When she smiled, he was smitten


Sabrina Warren And Rodney Bush

November 21, 1999|By Joanne E. Morvay | Joanne E. Morvay,Special to the Sun

On March 2, 1997, Rodney Bush went to Mass at St. Bernardine's Roman Catholic Church in Edmondson Village. Sitting with his sister Beverly, he noticed a pretty woman enter.

The woman found a seat a few pews in front of them and after sitting down, turned around to wave hello to Beverly, flashing a brilliant smile.

It was at that moment -- before he even knew her name or what she was like -- that Rodney Bush fell in love with Sabrina Warren.

"She has a smile that catches your eye very easily," Rodney says in his own defense. (He had never given his heart so quickly before.)

After Mass ended, Beverly introduced Rodney, a supervisor at Bethlehem Steel Corp., and Sabrina, a sen-ior vice president with the Chapman Co., a Baltimore investment banking firm. The introduction led to an extended conversation between the two. "We were standing there talking so long that everyone had left and the priest had even gone back in the rectory," Sabrina recalls, laughing.

Unwilling to part, they headed for a nearby diner for a cup of coffee. Lunch followed coffee, and after a long, leisurely meal, the newfound friends went to a record store and stayed for an hour or so, listening to music.

You might think that from that day forward, Rodney and Sabrina would be madly in love and live happily ever after. But as the old saying goes, the Lord works in mysterious ways.

Though they had another date and Rodney was definitely smitten, Sabrina decided Rodney would make a better friend than boyfriend. At the time, she was very busy with business trips and projects at work.

She and Rodney continued to get together -- platonically -- while they also dated other people. Rodney even remembers sitting behind Sabrina and one of her boyfriends at church one Sunday.

As time passed, though, Sabrina realized how much she truly liked Rodney. "He was funny, he was smart and I really enjoyed being with him," she says. She talked often to her mother about Rodney and their friendship.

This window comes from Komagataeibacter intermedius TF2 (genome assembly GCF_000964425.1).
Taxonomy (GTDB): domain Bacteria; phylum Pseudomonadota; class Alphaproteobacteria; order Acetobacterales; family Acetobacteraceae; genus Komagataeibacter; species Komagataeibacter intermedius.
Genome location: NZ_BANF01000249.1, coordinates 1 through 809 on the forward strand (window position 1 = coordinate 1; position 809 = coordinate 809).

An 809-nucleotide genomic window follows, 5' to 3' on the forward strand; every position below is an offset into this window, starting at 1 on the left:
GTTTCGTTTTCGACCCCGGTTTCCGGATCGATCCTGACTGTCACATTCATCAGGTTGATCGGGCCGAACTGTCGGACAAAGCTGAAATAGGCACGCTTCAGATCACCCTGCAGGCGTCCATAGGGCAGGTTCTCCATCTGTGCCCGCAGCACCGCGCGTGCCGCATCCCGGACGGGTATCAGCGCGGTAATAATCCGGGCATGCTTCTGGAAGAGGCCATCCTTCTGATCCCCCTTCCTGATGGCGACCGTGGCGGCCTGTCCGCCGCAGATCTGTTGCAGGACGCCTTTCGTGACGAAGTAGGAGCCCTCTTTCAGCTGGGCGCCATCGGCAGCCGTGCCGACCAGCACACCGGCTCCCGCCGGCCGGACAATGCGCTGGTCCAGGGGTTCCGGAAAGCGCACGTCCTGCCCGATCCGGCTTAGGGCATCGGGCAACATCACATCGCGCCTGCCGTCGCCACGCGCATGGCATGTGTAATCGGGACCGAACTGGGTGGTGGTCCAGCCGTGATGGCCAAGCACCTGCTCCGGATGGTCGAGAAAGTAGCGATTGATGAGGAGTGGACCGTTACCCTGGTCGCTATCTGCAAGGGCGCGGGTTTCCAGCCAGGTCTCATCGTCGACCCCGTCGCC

Finally, Nancy Warren had heard enough. "She said to me, 'Do you realize you're in love with him? You are. You have to stop lying to yourself and when you do, you have to tell him the truth, ' " Sabrina recalls.

In May 1998, Sabrina and Rodney began dating seriously. Though Sabrina hadn't told Rodney the real depth of her feelings, she knew she didn't want to watch him date other women any longer.

Rodney was cautious early on, afraid Sabrina might change her mind and want to be only friends again. "I was taking a chance no matter what I did," he says. "But Sabrina was someone I wanted to be with from the start, so I was willing to take that chance."

In a few months, they began discussing marriage. In July 1999, Rodney surprised Sabrina with a ring, proposing after church one Sunday on the exact spot outside St. Bernardine's where they had met.

On Nov. 6, Rodney, 44, and Sabrina, 41, were married at St. Bernardine's. Escorted by her parents, Carl and Nancy Warren of Lochearn, Sabrina walked down the church's long aisle and toward Rodney, offering him the same smile that had captured his heart.

Rodney's mother, Dolores Bush of Turners Station, sat among the 375 guests. From time to time, there was a murmured mention of Rodney's late father, Joseph Bush, a longtime church member.

When the Rev. Edward Miller said early in his homily, "It is a beautiful thing to marry two people who belong to the same church," nearly everyone nodded their heads in agreement.

And when the service was through, and Rodney and Sabrina were finally pronounced husband and wife, the words of a song sung earlier in the service seemed to hang in the air:

"This is not an ordinary love

But one ordained by God above. ... "

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